“[T]he incidence of particular crimes in the relevant community appropriately informs and contextualizes the need for deterrence.” United States v. Narváez–Soto, 773 F.3d 282, 286 (1st Cir. 2014) (quoting United States v. Flores–Machicote, 706 F.3d 16, 23 (1st Cir. 2013)) (ellipsis omitted). For example, “if a community is relatively free of violent crime, a sentencing judge reasonably may ․ see no need for a heightened level of deterrence.” Flores–Machicote, 706 F.3d at 23. “If, however, violent crime is running rampant, the judge reasonably may conclude that the need for deterrence is great—and this may translate into a stiffer sentence.” Id.
At the hearing, the judge clearly considered the § 3553(a) factors. See United States v. Torres–Landrúa, 783 F.3d 58, 68 n.12 (1st Cir. 2015) (“The sentencing judge's statement that he considered all the 18 U.S.C. § 3553(a) sentencing factors ‘is entitled to significant weight.’ ” (quoting United States v. Santiago–Rivera, 744 F.3d 229, 233 (1st Cir. 2014))). And, contrary to what Santos suggests, the judge also gave individualized attention to his case, emphasizing, for example, how Santos not only possessed a machinegun but also fired it during an altercation and so put the lives of others at risk.
Finally, the judge clearly explained the rationale for the upward variance, explicitly noting the significance of the deterrence factor in this case given Puerto Rico's distinct difficulties in curtailing its high incidence of gun-related crimes. See 18 U.S.C. § 3553(a)(2)(B).
Thus, Santos' procedural challenge fails.
B. Substantive Reasonableness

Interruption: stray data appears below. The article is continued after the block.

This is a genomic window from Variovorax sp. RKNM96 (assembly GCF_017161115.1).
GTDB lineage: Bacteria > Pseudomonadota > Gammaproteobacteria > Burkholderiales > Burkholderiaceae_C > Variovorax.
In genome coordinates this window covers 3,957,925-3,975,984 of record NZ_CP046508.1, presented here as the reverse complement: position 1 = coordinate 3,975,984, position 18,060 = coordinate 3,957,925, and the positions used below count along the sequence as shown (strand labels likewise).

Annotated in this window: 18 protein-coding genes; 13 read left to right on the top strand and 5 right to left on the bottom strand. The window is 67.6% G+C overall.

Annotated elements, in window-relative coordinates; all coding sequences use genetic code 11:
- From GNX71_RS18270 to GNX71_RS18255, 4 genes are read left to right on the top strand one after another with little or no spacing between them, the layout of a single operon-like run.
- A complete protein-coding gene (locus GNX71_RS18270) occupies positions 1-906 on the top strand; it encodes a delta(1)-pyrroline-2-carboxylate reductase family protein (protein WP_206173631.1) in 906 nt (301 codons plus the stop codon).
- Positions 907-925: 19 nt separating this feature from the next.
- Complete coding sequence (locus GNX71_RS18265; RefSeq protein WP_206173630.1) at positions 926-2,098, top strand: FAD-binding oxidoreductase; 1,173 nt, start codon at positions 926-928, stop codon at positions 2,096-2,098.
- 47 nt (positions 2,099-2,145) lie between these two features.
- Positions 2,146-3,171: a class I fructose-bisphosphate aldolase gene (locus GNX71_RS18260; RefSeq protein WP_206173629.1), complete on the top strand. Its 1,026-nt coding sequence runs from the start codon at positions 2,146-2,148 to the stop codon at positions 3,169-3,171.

Santos also argues that his sentence is substantively unreasonable. Again, there is no error to be found and so Santos' argument fails.
“[T]he linchpin of a reasonable sentence is a plausible sentencing rationale and a defensible result.” United States v. Martin, 520 F.3d 87, 96 (1st Cir. 2008). “Because we have already found the district court's sentencing rationale to rest within the range of acceptable discretion, ‘we limit our review to the question of whether the sentence, in light of the totality of the circumstances, resides within the expansive universe of reasonable sentences.’ ” United States v. Pedroza–Orengo, 817 F.3d 829, 837 (1st Cir. 2016) (quoting United States v. King, 741 F.3d 305, 308 (1st Cir. 2014)).
Given the statutory maximum sentence of ten years, see 18 U.S.C. § 924(a)(2), the degree of the upward variance, and the circumstances presented in this case, we find no reason to doubt the substantive reasonableness of the sentence. See Pedroza–Orengo, 817 F.3d at 837; United States v. Vázquez–Martínez, 812 F.3d 18, 26 (1st Cir. 2016); United States v. Pantojas–Cruz, 800 F.3d 54, 62–63 (1st Cir. 2015). On these facts, Santos' substantive challenge would fail even under the more forgiving abuse-of-discretion standard.1
Because the district court's sentencing decision is procedurally and substantively reasonable, we AFFIRM.
1. In something of a parting shot, Santos also suggests that the judge had to depart downward from the guidelines under U.S.S.G. § 5H1.3 because of his supposed “mild mental retardation, issues with poor memory and attention deficit disorder․” Not only did Santos fail to present this argument below, but he also failed to adequately develop the argument in his brief. Consequently, his suggestion goes nowhere. See, e.g., United States v. Zannino, 895 F.2d 1, 17 (1st Cir. 1990).
STAHL, Circuit Judge.